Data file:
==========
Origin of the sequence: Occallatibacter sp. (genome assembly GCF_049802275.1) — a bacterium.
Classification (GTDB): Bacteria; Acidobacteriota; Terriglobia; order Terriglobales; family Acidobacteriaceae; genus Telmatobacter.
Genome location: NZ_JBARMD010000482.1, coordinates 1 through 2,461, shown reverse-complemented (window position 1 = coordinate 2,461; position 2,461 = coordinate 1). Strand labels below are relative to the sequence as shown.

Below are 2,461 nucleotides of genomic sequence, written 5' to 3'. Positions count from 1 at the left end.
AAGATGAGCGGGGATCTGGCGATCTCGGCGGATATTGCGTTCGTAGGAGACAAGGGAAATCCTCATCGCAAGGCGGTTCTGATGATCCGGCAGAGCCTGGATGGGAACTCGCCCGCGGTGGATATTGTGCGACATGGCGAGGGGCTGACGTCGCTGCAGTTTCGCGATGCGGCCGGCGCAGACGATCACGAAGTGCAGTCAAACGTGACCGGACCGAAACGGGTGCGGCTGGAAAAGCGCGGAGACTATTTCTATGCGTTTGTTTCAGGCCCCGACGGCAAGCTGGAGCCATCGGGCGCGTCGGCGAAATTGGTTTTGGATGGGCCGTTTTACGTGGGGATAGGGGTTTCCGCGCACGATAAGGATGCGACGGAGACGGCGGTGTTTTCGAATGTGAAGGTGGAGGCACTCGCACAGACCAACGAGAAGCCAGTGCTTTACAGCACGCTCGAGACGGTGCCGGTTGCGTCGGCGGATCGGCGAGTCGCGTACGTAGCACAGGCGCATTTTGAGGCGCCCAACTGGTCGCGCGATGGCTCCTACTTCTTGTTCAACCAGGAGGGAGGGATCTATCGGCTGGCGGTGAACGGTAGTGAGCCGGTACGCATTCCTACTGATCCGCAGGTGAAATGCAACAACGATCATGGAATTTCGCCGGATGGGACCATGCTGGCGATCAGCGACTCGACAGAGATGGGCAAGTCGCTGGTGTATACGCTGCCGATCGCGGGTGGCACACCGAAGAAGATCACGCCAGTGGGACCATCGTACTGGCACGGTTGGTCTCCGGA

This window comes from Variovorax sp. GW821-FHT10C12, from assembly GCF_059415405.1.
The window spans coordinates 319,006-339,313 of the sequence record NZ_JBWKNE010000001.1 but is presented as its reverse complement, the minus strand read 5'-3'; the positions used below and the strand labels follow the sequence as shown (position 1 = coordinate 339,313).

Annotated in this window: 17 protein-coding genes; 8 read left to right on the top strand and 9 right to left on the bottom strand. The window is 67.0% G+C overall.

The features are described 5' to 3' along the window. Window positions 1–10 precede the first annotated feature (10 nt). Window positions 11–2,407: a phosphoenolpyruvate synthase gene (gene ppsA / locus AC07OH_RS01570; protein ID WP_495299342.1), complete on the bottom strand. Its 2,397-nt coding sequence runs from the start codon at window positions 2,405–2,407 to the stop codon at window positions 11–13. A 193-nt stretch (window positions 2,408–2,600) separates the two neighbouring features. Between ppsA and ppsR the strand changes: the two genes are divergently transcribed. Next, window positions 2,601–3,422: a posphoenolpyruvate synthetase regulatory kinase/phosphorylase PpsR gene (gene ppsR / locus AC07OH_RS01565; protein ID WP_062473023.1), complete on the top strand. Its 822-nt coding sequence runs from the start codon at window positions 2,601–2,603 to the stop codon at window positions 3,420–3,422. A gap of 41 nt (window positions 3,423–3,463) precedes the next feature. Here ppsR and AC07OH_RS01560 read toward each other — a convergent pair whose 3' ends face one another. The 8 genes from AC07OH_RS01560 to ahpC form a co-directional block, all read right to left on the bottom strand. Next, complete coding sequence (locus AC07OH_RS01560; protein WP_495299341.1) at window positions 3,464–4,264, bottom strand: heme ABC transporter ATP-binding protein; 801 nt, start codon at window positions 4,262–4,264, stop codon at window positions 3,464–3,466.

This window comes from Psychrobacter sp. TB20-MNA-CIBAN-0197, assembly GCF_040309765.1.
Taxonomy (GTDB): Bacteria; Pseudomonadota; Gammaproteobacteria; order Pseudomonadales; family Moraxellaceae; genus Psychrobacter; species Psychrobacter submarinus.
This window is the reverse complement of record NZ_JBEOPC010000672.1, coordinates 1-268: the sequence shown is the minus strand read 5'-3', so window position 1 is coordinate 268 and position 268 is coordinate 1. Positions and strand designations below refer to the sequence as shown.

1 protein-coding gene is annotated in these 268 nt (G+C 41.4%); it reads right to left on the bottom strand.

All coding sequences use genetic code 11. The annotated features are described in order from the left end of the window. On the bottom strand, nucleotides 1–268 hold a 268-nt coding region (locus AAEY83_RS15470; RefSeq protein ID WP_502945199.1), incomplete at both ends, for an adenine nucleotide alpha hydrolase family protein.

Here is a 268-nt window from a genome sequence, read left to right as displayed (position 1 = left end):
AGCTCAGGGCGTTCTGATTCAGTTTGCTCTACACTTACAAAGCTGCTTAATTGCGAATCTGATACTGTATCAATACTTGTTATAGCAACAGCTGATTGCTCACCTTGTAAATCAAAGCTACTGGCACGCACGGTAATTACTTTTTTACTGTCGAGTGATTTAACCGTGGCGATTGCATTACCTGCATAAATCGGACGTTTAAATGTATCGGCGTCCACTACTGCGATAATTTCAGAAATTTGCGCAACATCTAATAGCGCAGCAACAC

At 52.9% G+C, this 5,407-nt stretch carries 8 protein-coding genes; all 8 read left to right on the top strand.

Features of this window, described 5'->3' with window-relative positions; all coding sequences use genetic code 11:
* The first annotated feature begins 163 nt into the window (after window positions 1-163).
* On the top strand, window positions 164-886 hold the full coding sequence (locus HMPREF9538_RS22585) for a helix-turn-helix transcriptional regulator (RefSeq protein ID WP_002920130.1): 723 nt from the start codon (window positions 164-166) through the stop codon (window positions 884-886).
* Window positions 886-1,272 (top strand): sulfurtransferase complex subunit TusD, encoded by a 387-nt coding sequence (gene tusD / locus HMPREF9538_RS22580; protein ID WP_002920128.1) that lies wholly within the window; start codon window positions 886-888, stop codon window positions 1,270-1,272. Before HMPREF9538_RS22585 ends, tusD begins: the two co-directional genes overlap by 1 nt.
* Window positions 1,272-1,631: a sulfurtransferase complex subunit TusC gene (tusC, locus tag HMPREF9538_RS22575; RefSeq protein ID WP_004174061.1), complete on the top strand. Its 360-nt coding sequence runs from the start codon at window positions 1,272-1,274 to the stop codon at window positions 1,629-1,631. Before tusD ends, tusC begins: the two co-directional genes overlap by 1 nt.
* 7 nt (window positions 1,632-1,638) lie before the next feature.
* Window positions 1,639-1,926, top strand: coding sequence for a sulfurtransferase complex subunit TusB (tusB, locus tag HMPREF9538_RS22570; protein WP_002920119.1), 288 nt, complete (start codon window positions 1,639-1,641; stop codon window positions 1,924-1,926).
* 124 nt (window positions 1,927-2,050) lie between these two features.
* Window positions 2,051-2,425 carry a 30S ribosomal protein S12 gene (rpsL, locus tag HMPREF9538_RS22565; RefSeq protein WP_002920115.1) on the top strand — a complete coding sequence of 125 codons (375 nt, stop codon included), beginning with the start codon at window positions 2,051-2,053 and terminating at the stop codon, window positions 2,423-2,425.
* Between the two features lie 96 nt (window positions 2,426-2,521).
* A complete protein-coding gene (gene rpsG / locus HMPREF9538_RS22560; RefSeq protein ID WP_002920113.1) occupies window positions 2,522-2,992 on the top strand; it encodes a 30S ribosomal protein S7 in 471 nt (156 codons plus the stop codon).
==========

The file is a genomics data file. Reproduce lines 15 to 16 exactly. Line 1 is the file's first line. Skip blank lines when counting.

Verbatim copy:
Here is a 268-nt window from a genome sequence, read left to right as displayed (position 1 = left end):
AGCTCAGGGCGTTCTGATTCAGTTTGCTCTACACTTACAAAGCTGCTTAATTGCGAATCTGATACTGTATCAATACTTGTTATAGCAACAGCTGATTGCTCACCTTGTAAATCAAAGCTACTGGCACGCACGGTAATTACTTTTTTACTGTCGAGTGATTTAACCGTGGCGATTGCATTACCTGCATAAATCGGACGTTTAAATGTATCGGCGTCCACTACTGCGATAATTTCAGAAATTTGCGCAACATCTAATAGCGCAGCAACAC